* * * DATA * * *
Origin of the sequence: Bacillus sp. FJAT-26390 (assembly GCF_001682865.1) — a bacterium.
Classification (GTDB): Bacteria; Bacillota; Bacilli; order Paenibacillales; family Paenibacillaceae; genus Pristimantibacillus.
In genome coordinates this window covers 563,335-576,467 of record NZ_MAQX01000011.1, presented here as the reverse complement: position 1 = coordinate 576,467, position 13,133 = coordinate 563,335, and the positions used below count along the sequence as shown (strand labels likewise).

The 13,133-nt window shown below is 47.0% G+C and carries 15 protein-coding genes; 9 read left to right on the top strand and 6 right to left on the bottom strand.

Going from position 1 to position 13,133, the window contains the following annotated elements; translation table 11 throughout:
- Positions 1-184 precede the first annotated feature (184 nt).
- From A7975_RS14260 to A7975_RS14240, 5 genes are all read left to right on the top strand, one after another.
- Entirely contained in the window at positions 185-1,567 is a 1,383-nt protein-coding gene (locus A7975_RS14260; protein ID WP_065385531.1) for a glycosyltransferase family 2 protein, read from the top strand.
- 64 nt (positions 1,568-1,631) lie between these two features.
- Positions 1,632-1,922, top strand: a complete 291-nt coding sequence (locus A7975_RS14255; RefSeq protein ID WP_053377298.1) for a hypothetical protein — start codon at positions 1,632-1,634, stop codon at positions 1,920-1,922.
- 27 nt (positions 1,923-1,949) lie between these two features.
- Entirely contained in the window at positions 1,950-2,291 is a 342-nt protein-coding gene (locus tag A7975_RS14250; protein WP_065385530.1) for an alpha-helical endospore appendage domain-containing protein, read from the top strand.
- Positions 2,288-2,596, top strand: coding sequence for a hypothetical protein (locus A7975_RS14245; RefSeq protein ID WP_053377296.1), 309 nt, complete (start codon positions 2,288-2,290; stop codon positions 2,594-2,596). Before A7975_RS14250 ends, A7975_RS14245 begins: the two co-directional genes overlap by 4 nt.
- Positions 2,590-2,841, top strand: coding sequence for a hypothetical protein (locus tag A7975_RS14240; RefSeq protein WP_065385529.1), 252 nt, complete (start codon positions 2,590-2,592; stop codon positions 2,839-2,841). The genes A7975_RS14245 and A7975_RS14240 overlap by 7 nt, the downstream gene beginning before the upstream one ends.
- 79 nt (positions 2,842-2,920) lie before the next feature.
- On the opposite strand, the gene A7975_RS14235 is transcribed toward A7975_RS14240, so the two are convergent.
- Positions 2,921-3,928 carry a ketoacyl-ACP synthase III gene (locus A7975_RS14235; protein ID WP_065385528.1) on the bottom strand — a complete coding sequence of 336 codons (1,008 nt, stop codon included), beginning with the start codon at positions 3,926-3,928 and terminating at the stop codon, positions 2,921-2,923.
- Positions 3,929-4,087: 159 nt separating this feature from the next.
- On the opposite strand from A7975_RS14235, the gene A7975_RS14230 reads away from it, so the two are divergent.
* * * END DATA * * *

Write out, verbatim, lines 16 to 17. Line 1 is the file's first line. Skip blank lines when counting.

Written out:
- On the opposite strand, the gene A7975_RS14235 is transcribed toward A7975_RS14240, so the two are convergent.
- Positions 2,921-3,928 carry a ketoacyl-ACP synthase III gene (locus A7975_RS14235; protein ID WP_065385528.1) on the bottom strand — a complete coding sequence of 336 codons (1,008 nt, stop codon included), beginning with the start codon at positions 3,926-3,928 and terminating at the stop codon, positions 2,921-2,923.